The kind of Mexico I remember
Over the last year, I've posted here that many of my friends in Mexico were shocked with their country's tolerance of illegal immigration.
In other words, the Mexico that I remember was brutal, and I mean brutal, with anyone crossing its southern border.
Often, Central Americans have pointed out that they were scared to death crossing Mexico. I recall a young woman who said she and her friends were sure that they'd be raped crossing Mexico. Thankfully, this group of young women were not, but their fears were legitimate.
Here comes a poll from south of the border, a joint venture between the Washington Post and Reforma from Mexico City:
More than 6 in 10 Mexicans say migrants are a burden on their country because they take jobs and benefits that should belong to Mexicans.
A 55 percent majority supports deporting migrants who travel through Mexico to reach the United States.
Those findings defy the perception that Mexico — a country that has sent millions of its own migrants to the United States, sending billions of dollars in remittances — is sympathetic to the surge of Central Americans.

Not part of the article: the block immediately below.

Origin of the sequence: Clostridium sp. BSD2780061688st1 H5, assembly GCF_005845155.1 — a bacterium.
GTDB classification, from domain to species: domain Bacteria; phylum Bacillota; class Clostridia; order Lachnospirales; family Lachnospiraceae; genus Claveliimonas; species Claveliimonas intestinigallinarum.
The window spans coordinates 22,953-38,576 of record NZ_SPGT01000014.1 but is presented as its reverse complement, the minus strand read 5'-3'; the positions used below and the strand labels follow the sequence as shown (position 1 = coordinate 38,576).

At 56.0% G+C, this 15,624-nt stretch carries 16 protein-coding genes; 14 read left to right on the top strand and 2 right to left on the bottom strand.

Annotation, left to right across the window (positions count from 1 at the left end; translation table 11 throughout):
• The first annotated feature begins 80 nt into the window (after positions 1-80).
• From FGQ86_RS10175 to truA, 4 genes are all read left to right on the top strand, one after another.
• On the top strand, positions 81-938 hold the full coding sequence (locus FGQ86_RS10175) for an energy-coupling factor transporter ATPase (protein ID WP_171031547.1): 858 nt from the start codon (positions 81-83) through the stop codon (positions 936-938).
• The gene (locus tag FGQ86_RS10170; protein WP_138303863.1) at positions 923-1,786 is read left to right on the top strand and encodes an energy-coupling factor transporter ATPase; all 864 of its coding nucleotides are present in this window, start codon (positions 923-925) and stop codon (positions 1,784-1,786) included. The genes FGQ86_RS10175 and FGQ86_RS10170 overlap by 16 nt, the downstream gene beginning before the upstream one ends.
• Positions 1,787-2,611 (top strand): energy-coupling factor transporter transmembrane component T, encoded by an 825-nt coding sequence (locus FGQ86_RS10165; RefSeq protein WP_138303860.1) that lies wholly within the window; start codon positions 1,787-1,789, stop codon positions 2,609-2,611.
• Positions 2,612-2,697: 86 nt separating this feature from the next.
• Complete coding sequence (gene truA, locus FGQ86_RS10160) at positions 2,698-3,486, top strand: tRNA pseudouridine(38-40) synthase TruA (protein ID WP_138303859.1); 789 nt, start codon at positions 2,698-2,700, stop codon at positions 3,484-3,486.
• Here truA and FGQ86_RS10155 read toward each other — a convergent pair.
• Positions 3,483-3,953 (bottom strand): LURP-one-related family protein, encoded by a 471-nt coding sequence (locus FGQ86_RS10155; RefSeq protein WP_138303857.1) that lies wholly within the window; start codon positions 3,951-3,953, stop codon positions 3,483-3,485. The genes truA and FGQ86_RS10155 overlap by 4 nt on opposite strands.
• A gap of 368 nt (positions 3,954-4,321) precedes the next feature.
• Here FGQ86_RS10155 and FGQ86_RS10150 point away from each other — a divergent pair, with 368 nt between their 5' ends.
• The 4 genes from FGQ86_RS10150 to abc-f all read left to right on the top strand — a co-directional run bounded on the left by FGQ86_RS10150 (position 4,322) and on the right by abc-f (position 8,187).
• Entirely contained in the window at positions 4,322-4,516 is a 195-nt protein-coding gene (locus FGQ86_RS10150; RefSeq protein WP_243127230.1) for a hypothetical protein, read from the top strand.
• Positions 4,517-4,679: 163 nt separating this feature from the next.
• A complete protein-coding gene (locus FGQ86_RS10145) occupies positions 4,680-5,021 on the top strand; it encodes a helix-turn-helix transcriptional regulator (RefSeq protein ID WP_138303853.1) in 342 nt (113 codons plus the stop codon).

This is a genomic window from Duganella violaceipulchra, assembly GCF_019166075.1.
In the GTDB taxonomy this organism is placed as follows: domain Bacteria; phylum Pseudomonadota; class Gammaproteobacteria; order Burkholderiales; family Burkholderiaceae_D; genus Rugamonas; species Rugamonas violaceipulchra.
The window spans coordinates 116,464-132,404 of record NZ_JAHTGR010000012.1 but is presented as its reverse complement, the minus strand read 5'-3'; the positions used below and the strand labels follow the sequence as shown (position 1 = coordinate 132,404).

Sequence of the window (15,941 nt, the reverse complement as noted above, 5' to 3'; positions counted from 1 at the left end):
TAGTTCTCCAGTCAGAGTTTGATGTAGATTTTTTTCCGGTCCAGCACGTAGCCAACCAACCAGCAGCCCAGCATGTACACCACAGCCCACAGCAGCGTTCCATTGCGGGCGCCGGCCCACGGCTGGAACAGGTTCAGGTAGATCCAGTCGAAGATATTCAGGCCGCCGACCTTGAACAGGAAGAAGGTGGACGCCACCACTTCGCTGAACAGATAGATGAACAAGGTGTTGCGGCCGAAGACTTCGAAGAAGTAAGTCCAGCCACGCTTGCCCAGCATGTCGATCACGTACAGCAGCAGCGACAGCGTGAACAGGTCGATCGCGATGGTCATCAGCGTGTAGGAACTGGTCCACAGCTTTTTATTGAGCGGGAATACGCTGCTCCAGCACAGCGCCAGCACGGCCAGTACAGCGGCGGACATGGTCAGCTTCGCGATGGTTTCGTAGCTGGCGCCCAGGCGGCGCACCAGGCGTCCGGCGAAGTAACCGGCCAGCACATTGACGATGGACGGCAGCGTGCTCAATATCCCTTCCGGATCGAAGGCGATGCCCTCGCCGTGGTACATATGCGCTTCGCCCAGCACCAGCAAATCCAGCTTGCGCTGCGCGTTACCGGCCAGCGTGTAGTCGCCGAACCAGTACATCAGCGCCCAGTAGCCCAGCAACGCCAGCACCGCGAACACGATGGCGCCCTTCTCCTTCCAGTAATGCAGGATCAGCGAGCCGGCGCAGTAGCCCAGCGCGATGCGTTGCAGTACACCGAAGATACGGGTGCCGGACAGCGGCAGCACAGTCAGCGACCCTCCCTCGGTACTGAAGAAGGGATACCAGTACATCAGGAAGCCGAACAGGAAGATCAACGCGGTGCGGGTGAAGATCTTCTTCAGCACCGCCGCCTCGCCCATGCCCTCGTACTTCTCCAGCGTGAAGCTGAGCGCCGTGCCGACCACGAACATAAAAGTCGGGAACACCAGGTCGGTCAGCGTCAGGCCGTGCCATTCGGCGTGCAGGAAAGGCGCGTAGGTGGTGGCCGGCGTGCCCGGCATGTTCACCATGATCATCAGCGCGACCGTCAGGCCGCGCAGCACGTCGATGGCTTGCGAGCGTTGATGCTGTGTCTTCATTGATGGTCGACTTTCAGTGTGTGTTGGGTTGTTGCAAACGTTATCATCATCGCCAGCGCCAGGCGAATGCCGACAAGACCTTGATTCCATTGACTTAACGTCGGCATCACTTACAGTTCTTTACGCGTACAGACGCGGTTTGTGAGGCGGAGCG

Instead, the data suggests Mexicans have turned against the migrants transiting through their own country, expressing antipathy that would be familiar to many supporters of President Trump north of the border.
Who knew that MAGA is now MMGA, or Make Mexico Great Again?
The results of this poll are not surprising to any of us who know the country. In my case, I worked with a U.S. company in Mexico City years ago.
Mexicans have often told me they need to send their people north, and Central Americans would only compete with them up there. It's sort of as if it's okay for us and not for them!
So here we are. After a few caravans, Central Americans are seeing the Mexico that we've known all these years.